Pandora brought me back to someone that loved being. I can’t believe I am saying this. I am definitely not getting paid to speak good about Pandora. Although I did have a very real moment on a drive to Home Depot this past weekend.
I woke up at the crack of 10 in the morning. My father had been asking me if I would try and fix the garbage disposal in his house. I decided to take a stab at it and realized I needed an entirely new disposal system if we were going to fix anything. I spent the previous evening watching youtube videos and shoving a broom handle into the disposal system. No luck. So when I woke up I grabbed the key and left. I was determined to fix something because I have had no luck trying to fix parts of me I want to replace.
Lately I have taken a liking to driving my old mans fancy Chevy Malibu with the windows down and cranking Miles Davis on Pandora. But on this day I really wanted to play Modest Mouse without using up all of my phones data on youtube. Pandora is always a seemingly last resort.
I jammed out to a couple of depressing songs because that’s what a broken-hearted UPS delivery, garbage disposal fixing, red headed dude is supposed to do at 11 in the morning. Pandora took the expected turn and started playing bands that I never associate with the original artist I picked. The Pixies started playing (Who are amazing live), The Violent Femmes, and then The White Stripes. The White Stripes are what hit me at my core.
We all have a band that reminds us of a way we used to be, how we used to feel, and the friends that we were always surrounded by. I was genuinely happy and full of life when I was obsessed with this duo. Sure, they have a couple of mediocre songs that everyone knows but when you dig deep into The White Stripes they’ve got soul and they fucking rock!
The Fall of 2009 while living in my closet-sized first apartment is where they brought me. I was living next door to my best friend and skating everyday with a crew of people from my hometown. I was going for what I loved. I was teaching myself piano, writing poetry, dreaming of hitch-hiking, working two pizza delivery jobs, and living 10 blocks from my loving Grandparents and Uncle Leo. (If you watch Seinfeld you will respect this reference.) Not to mention all of my friends skateboarded so we always had something to do.
I was happier than I had ever been in my life. I was living and learning with great people all around me. I made it a point to smile as much as I could because I noticed how many people kept their face sedentary and vacant. I didn’t want to be a part of that life. I was actively learning to love all that was happening around me, even if it was dismal and seemingly hopeless. My heart had been broken by young love twice in one year and I wasn’t going to fall for it again. I knew I was strong in my spirit.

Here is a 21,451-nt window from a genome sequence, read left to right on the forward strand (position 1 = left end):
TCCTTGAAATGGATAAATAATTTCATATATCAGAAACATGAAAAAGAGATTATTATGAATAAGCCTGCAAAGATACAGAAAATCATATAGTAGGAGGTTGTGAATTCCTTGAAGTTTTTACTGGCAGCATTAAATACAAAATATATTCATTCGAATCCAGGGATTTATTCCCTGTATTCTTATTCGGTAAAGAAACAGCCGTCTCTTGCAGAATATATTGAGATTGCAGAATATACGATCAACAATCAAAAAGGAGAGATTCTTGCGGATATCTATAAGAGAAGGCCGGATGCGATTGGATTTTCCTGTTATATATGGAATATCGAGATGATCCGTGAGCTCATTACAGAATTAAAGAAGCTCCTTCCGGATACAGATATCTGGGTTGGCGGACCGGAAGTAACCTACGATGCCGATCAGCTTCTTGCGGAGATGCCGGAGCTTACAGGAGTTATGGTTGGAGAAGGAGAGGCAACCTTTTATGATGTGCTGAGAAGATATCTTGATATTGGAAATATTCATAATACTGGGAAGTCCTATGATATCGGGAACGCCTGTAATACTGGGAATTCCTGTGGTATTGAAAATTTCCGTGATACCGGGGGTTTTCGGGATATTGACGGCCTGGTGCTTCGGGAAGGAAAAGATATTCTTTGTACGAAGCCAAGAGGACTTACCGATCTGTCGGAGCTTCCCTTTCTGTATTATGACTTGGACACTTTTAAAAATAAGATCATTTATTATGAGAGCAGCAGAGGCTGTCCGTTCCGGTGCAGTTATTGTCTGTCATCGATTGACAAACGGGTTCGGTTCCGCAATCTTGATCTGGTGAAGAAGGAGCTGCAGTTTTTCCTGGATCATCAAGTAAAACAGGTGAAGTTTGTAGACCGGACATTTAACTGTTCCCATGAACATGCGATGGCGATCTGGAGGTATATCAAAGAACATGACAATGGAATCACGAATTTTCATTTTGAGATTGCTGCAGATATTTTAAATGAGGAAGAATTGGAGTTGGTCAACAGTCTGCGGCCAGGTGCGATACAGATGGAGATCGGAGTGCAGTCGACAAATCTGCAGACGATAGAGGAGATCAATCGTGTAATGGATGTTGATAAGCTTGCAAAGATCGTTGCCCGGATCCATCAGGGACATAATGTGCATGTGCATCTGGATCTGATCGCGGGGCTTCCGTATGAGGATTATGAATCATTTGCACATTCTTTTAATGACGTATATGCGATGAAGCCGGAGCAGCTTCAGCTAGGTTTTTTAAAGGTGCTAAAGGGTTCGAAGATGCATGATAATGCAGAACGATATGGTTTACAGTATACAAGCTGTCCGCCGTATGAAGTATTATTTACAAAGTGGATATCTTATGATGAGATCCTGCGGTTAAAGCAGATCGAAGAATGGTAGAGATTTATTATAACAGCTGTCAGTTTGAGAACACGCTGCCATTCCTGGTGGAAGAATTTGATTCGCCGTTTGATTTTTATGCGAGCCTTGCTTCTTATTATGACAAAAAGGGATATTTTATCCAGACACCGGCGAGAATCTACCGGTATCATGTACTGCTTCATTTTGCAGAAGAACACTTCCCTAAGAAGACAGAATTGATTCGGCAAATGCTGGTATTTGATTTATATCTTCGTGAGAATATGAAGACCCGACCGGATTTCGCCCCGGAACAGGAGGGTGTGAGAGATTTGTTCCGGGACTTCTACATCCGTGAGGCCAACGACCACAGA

Somewhere between then and now I lost that valor that I had worked so hard to achieve. I let my failures and lessons bring me down and I am now remembering that the right song can change my perspective.
I love my depressing music more than anything. Sometimes I crave the meanest metal I can find. I want to hear the most heart crushing solo acoustic music at all times of day or night. I don’t leave much hope for soul and rock and roll in my day to day basis. That’s where I have been lacking lately.
My discovery this week is that when there is nothing seemingly left, there is always music out there. Let that music embody who you want to be. Let it create that fire inside of you that a person once filled. Let it be the boat that brings you back home to who you are. It isn’t going to leave any time soon and you will always have more to discover and learn from it.
Of course listen to the sad songs, but never forget the rock and roll that lets you live life with intent and with more passion while everything around you seems like it’s falling apart and breaking down. I am letting myself get back to being who I was and creating who I want to be with the support of 3 minute songs. Especially when I have nowhere else to turn. This life is hard. Music gives us a chance at fighting back. Mine was, “Girl, you have no faith in medicine,” by The White Stripes.
As always, I appreciate you reading Depressive Dusty and this time with a little bit of hope for us.